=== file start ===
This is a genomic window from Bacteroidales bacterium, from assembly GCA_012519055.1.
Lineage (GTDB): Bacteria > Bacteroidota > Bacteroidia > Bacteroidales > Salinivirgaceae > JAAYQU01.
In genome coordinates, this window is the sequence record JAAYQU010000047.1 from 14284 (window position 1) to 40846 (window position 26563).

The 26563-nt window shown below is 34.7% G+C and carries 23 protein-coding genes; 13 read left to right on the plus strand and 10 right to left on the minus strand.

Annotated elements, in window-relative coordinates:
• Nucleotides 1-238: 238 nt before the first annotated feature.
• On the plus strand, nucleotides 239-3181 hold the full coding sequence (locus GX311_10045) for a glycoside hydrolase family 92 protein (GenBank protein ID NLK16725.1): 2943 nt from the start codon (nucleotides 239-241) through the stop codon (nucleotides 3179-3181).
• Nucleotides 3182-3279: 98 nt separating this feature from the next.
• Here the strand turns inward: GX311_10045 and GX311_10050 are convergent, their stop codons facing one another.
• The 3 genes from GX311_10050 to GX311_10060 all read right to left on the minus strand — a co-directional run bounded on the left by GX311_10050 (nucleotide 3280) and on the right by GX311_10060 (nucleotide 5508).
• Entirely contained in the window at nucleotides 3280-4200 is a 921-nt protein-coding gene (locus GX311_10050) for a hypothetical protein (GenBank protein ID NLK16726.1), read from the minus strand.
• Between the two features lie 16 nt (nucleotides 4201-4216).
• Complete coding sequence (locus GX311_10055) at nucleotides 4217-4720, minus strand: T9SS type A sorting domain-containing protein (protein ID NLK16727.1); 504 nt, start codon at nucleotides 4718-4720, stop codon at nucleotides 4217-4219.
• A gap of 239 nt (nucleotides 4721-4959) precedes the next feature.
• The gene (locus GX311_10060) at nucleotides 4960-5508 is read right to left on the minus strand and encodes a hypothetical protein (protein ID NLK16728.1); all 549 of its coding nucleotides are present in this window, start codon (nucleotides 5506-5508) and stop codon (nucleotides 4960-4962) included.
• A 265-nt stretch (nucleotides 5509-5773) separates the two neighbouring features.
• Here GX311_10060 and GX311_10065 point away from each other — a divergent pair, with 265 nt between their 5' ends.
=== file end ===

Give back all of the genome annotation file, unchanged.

This is a genomic window from Bacteroidales bacterium, from assembly GCA_012519055.1.
Lineage (GTDB): Bacteria > Bacteroidota > Bacteroidia > Bacteroidales > Salinivirgaceae > JAAYQU01.
In genome coordinates, this window is the sequence record JAAYQU010000047.1 from 14284 (window position 1) to 40846 (window position 26563).

The 26563-nt window shown below is 34.7% G+C and carries 23 protein-coding genes; 13 read left to right on the plus strand and 10 right to left on the minus strand.

Annotated elements, in window-relative coordinates:
• Nucleotides 1-238: 238 nt before the first annotated feature.
• On the plus strand, nucleotides 239-3181 hold the full coding sequence (locus GX311_10045) for a glycoside hydrolase family 92 protein (GenBank protein ID NLK16725.1): 2943 nt from the start codon (nucleotides 239-241) through the stop codon (nucleotides 3179-3181).
• Nucleotides 3182-3279: 98 nt separating this feature from the next.
• Here the strand turns inward: GX311_10045 and GX311_10050 are convergent, their stop codons facing one another.
• The 3 genes from GX311_10050 to GX311_10060 all read right to left on the minus strand — a co-directional run bounded on the left by GX311_10050 (nucleotide 3280) and on the right by GX311_10060 (nucleotide 5508).
• Entirely contained in the window at nucleotides 3280-4200 is a 921-nt protein-coding gene (locus GX311_10050) for a hypothetical protein (GenBank protein ID NLK16726.1), read from the minus strand.
• Between the two features lie 16 nt (nucleotides 4201-4216).
• Complete coding sequence (locus GX311_10055) at nucleotides 4217-4720, minus strand: T9SS type A sorting domain-containing protein (protein ID NLK16727.1); 504 nt, start codon at nucleotides 4718-4720, stop codon at nucleotides 4217-4219.
• A gap of 239 nt (nucleotides 4721-4959) precedes the next feature.
• The gene (locus GX311_10060) at nucleotides 4960-5508 is read right to left on the minus strand and encodes a hypothetical protein (protein ID NLK16728.1); all 549 of its coding nucleotides are present in this window, start codon (nucleotides 5506-5508) and stop codon (nucleotides 4960-4962) included.
• A 265-nt stretch (nucleotides 5509-5773) separates the two neighbouring features.
• Here GX311_10060 and GX311_10065 point away from each other — a divergent pair, with 265 nt between their 5' ends.